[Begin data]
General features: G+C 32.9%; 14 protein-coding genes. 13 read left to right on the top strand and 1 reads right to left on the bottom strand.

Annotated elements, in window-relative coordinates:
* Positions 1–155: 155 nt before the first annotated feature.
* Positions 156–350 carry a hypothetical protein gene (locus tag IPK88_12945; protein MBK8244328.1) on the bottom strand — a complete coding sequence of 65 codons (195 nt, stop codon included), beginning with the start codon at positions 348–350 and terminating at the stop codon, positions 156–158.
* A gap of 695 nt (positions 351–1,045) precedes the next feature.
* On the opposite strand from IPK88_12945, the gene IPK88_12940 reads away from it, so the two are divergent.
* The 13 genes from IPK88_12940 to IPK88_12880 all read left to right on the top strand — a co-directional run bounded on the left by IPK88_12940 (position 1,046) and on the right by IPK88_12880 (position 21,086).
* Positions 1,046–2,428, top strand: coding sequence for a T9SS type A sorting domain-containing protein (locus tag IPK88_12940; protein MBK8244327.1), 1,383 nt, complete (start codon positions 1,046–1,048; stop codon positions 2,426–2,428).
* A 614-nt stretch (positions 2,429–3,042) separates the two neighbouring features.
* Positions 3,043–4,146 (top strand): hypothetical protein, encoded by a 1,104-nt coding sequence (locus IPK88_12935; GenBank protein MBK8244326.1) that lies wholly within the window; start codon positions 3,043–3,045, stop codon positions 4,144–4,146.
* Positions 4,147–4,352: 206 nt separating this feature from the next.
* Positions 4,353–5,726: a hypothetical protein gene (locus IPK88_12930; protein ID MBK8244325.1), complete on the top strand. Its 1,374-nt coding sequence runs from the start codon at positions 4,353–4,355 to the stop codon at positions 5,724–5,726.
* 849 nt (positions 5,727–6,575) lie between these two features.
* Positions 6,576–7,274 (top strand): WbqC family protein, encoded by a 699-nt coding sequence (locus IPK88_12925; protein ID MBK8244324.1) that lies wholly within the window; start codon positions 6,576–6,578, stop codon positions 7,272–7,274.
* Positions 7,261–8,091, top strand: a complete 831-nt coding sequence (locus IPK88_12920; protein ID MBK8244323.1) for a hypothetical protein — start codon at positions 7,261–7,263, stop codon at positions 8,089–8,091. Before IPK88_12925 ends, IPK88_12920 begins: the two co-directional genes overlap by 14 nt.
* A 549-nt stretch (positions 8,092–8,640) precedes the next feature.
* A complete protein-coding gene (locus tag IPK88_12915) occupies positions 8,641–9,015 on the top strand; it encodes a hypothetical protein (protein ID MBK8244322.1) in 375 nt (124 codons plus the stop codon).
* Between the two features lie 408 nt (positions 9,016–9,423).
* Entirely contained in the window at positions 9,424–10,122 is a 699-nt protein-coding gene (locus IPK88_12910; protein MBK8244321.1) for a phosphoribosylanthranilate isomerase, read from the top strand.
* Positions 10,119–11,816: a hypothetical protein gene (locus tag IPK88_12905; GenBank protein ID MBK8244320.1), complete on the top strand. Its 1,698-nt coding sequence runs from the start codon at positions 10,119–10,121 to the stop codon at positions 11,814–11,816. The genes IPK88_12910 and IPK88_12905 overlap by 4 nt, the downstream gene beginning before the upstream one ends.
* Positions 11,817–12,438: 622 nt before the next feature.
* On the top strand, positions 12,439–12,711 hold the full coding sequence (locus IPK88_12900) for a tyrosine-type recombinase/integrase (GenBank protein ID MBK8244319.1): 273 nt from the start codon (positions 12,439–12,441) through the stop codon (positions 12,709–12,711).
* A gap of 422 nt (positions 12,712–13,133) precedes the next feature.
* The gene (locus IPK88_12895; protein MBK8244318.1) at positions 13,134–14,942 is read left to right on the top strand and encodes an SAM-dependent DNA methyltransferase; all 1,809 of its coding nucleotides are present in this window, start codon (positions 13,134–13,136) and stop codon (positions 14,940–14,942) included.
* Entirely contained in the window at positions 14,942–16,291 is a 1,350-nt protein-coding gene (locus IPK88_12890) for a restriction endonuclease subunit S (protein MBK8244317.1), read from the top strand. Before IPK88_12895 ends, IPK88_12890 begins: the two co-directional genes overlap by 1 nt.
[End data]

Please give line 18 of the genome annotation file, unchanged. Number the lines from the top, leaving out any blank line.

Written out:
* Between the two features lie 408 nt (positions 9,016–9,423).